When you get right into it the technical challenges presented by recycling marine plastics are actually quite consistent across the range of materials, their forms and the length of time that they have been immersed.

As a result it is perfectly possible to develop a range of common technological solutions, whether they be separating, shredding, washing, mixing or reforming, that can then be applied to a range of end-products that are specifically designed to make the most of a particular source or material type.

The challenge is in the end-product design not the material processing. A material with degraded perfomance after its first use doesn’t have to be disposed of, but its mode of use might need to be changed or, for example, the design of its original product re-enforced.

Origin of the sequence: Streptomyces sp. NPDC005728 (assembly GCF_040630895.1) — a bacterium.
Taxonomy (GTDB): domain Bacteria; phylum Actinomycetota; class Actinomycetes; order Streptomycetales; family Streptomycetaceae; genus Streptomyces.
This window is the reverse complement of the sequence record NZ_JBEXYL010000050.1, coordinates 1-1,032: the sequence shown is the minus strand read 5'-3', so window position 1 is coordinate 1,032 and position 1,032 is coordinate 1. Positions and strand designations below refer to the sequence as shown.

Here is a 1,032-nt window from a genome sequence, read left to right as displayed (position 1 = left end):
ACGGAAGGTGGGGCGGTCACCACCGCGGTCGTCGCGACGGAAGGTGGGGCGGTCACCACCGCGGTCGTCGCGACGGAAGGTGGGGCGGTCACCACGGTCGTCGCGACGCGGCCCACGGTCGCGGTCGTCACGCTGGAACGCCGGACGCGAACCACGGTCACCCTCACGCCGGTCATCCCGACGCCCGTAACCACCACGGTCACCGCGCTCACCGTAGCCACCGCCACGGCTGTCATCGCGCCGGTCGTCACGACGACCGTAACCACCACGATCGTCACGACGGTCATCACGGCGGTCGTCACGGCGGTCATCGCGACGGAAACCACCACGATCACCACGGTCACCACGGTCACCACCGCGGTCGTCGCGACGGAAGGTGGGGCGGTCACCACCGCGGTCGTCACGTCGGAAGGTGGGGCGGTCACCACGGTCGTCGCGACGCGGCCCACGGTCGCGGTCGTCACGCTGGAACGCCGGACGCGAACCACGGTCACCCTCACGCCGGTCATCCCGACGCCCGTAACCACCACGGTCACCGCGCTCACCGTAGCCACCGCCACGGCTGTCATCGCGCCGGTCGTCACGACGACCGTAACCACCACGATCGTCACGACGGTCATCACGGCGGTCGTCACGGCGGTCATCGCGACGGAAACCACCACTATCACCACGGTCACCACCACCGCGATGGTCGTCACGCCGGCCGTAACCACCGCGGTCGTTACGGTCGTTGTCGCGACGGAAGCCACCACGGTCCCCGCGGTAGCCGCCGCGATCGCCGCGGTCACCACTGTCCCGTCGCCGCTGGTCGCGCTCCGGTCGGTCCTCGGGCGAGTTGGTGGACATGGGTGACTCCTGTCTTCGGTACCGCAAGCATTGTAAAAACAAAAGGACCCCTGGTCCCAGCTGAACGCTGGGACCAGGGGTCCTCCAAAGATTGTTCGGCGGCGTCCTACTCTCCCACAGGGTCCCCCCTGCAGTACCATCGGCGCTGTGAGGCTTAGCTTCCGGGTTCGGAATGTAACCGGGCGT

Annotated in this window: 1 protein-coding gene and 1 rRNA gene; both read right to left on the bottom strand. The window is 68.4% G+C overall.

Fishy Filaments has ideas outside of 3D printing that could see the vast majority of marine plastics recycled, including old ghost nets retrieved by volunteer divers, plastic nurdles from beach cleans and even the heavily contaminated ropes used in shellfish farms. These potential sources of raw materials are generally rejected by current recyclers as too poor a quality. This decision is primarily based on the global prices of standardised recyclate, not on the potential for value-added products.

We are committed to a truely circular economy, so while we may not be able to give you any money for your old rope, we can try to develop solutions to help make sure that it doesn’t have to be landfilled.